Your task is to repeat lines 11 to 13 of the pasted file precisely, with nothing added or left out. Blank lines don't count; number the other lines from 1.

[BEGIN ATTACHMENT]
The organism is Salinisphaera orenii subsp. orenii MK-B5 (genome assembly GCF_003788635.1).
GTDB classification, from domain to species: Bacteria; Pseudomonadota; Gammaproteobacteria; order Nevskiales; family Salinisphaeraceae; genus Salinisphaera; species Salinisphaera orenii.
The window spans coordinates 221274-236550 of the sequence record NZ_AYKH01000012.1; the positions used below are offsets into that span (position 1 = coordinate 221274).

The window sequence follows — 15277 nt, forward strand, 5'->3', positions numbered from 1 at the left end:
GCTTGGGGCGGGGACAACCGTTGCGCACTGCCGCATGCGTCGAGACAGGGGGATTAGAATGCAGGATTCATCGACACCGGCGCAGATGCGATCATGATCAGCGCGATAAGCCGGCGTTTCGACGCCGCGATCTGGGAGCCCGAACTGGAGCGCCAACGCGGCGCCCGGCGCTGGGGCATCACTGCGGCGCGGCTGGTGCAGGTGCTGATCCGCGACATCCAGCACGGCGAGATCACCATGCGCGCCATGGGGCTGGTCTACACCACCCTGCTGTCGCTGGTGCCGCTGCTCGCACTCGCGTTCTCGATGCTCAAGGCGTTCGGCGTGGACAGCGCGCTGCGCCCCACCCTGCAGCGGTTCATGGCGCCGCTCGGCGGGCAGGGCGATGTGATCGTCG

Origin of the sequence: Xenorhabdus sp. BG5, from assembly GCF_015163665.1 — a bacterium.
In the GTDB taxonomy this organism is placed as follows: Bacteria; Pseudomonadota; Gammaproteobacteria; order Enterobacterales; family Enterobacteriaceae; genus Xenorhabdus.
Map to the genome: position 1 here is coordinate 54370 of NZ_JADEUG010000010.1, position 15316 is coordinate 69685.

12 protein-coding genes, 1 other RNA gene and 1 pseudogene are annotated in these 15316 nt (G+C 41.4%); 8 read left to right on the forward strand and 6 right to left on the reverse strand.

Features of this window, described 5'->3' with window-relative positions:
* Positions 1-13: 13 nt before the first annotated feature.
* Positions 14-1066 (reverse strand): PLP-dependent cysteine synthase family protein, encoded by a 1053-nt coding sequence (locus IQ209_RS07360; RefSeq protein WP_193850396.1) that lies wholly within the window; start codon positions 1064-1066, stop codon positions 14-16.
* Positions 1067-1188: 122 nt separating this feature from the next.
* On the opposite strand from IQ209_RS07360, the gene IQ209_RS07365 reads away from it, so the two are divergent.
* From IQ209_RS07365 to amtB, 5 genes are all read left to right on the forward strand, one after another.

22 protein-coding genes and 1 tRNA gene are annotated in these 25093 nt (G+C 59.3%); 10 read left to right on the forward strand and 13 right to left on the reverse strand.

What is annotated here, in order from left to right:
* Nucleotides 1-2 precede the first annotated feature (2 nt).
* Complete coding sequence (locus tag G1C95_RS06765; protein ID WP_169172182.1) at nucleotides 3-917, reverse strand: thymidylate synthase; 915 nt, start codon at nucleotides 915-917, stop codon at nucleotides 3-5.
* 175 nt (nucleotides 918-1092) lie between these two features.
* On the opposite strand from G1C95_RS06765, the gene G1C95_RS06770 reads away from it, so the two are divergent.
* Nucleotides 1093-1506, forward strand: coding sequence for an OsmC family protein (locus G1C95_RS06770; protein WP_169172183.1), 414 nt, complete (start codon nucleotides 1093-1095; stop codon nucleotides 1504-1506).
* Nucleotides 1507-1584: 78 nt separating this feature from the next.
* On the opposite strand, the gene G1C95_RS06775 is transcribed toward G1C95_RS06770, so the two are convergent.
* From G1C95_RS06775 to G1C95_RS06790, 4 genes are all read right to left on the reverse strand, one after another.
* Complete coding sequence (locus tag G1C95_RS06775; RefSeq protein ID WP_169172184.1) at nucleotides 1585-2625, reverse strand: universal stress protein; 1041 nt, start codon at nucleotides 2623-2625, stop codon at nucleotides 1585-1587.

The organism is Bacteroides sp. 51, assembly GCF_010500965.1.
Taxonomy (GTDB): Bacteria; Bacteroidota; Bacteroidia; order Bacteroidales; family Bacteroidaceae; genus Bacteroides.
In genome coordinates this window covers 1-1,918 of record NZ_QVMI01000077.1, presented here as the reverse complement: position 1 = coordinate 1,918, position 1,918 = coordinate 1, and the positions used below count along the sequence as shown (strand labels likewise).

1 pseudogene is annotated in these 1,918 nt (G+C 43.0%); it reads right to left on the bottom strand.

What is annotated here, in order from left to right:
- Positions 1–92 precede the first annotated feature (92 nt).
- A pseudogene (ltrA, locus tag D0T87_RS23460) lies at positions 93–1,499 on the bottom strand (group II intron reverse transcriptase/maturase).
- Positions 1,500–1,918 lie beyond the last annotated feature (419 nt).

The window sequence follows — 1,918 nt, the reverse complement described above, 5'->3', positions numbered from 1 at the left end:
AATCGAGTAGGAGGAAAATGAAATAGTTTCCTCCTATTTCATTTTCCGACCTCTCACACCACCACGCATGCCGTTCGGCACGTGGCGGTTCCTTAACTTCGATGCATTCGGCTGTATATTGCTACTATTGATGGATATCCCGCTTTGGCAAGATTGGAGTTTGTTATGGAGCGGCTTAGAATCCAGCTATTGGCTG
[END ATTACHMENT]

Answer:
* Positions 1-13: 13 nt before the first annotated feature.
* Positions 14-1066 (reverse strand): PLP-dependent cysteine synthase family protein, encoded by a 1053-nt coding sequence (locus IQ209_RS07360; RefSeq protein WP_193850396.1) that lies wholly within the window; start codon positions 1064-1066, stop codon positions 14-16.
* Positions 1067-1188: 122 nt separating this feature from the next.